We’ve had “Music for
Dummies”, but there’s a group (sub-species?) that needs to start off at
an (ahem) slightly more elementary level. These individuals, whilst
excelling in some simple areas of human endeavor such as computers,
stereos, midi and Global Warming, need help in translating music into
simple terms that that they can understand.
Being a nerd myself, blessed by marriage to a talented musician, whom I’ve tried very, very hard to understand, I’ll try to bridge the gap with this article. Musicians, too, may find it interesting to peer into an alien mind.
Part I: what the heck are notes?
The sounds we hear can be broken down into about 7-9 “octaves”, where each octave is double the frequency of the previous one, starting at say 27.5 cycles/second, up to 14,080 or so. An octave in turn is split up into 12 notes, which are spaced out evenly into 12 proportional intervals. It is called an octave and not a dou-dectave as it obviously should be, because musicians can’t count (in school they were "numerically challenged").
Some notes are more equal than others
To musicians there is a vast difference, depending on the “root note” or tonic, the special key note (the key for short) an arranger happens to favor to build a song around.
Some fundamental facts
Microsoft vs Apple; Qwerty vs Dvorak; Pianists vs everyone else
In the distant musical past – there was a rip-snorting battle for market share between piano and other musical arrangers. The pianists won. Pianos then were tuned around C, the fourth note of the octave, and only had white keys. The musical staff we use is basically an early piano keyboard turned sideways.
Lines and spaces on the staff correspond to the white keys of a piano tuned to the C major scale, and musical notation pivots around this weird fixation. Below is listed the notes, with the black keys/accidentals in bold print.
Note Name Interval from Root note Also known as … Singers name Ratio
Strange, isn’t it? They call it an “Octave”, but it only has seven “key” notes and it skips that cool minor seventh interval in favor of the dissonant “major” 7th. Go figure! Its hard to believe even early musicians were quite that numerically challenged.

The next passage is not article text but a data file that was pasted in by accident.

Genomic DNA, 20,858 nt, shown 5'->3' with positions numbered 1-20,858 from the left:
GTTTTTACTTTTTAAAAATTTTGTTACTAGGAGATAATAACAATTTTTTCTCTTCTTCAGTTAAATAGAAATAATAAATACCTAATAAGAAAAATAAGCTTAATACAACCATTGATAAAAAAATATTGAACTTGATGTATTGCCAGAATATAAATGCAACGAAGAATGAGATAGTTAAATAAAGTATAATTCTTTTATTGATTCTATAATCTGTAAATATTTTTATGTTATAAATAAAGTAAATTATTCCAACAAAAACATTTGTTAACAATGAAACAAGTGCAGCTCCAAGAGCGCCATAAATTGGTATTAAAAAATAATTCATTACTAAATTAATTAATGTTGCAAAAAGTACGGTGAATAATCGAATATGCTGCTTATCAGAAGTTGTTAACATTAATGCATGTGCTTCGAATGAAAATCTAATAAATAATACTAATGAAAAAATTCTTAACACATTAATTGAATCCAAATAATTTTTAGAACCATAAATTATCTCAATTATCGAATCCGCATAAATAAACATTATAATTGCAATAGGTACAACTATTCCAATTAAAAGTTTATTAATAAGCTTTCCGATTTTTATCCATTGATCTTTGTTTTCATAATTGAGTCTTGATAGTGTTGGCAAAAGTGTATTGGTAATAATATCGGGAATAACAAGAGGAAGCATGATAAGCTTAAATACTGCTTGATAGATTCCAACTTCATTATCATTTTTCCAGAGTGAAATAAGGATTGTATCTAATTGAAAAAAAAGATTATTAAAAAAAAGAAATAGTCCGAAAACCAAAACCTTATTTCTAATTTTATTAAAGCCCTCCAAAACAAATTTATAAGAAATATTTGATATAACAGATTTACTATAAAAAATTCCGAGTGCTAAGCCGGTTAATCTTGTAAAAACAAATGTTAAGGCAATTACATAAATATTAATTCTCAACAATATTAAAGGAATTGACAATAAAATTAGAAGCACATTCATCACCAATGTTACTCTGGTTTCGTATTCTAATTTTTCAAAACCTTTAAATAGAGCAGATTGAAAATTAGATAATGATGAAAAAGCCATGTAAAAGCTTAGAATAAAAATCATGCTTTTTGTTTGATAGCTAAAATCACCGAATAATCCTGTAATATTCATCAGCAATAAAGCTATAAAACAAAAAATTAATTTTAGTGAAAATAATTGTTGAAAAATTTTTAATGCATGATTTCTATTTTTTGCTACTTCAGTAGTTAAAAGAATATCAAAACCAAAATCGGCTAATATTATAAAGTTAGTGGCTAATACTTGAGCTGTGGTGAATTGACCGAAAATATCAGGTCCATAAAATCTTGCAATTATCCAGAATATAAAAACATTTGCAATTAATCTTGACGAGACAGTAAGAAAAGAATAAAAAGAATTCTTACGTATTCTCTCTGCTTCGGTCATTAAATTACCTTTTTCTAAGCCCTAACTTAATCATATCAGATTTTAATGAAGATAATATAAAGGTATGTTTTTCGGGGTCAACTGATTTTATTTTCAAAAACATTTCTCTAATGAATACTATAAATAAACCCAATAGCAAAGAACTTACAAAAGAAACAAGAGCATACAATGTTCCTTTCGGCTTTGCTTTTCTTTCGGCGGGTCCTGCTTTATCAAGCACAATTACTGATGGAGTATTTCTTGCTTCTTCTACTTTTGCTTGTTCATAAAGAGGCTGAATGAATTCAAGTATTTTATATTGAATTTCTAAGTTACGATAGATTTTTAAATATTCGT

If you go up the scale on the white keys (major & perfect notes), you are following the “Major Scale in the Key of C”. If you follow all 12 notes (semi-tones), that’s the “Chromatic scale”.
Anyway, the important thing is the pattern is simple: go up from the root note in intervals of 2 semi-tones (whole-tones), except for a semi-tone jog from the third to the perfect fourth and a correcting semi-tone jog from the seventh back to the octave. If any sane person (and even some musicians) were to design the staff notation today, it would look a lot better.
You would just put in a
symbol marking where the root is, and always assume whole steps, except
where some little little brackets would indicate that the whole series
of 4 notes is dropped down (flatted) by a semitone and the root note
indicated by a little carrot (naturally, Doc). This way, musicians
would only need to learn to read two staffs, instead of 24 variations.
(The same goes for the piano itself; if they had alternating white
keys/black keys, people would only have to learn 2 fingerings, instead
of 12! Further, one could … get a lot of blank stares from musicians,
who are quite used to being notationally challenged.)
Figuring out the tonic
The normal musical staff notation assumes the notes correspond to the C-major scale, to get to the other scales, musicians shift the C major notes by the minimum number of semi-tone adjustments sharp or flat, (they don’t like mixtures), to get the major scale needed. In nerd terms, that little jog in the whole-tone spacing of notes is shifted up or down.
For example, if one pastes on an F-sharp on the staff, that shifts that third-to-fourth jog up and gives us the right jog pattern for a G-major scale; the F-sharp becomes the seventh below the tonic. You can repeat this again, going up a perfect fifth each time. Music theorists make a big deal of this, calling it the circle of fifths, but it’s just the way the math works. If you see sharps, just sharp the last one.
For flats, the trick works going by down in fifths. The important thing to remember here is that the second to last flat is the tonic, and when you see one flat, the tonic is F. (It’s simpler than counting up a fifth from the last flat.)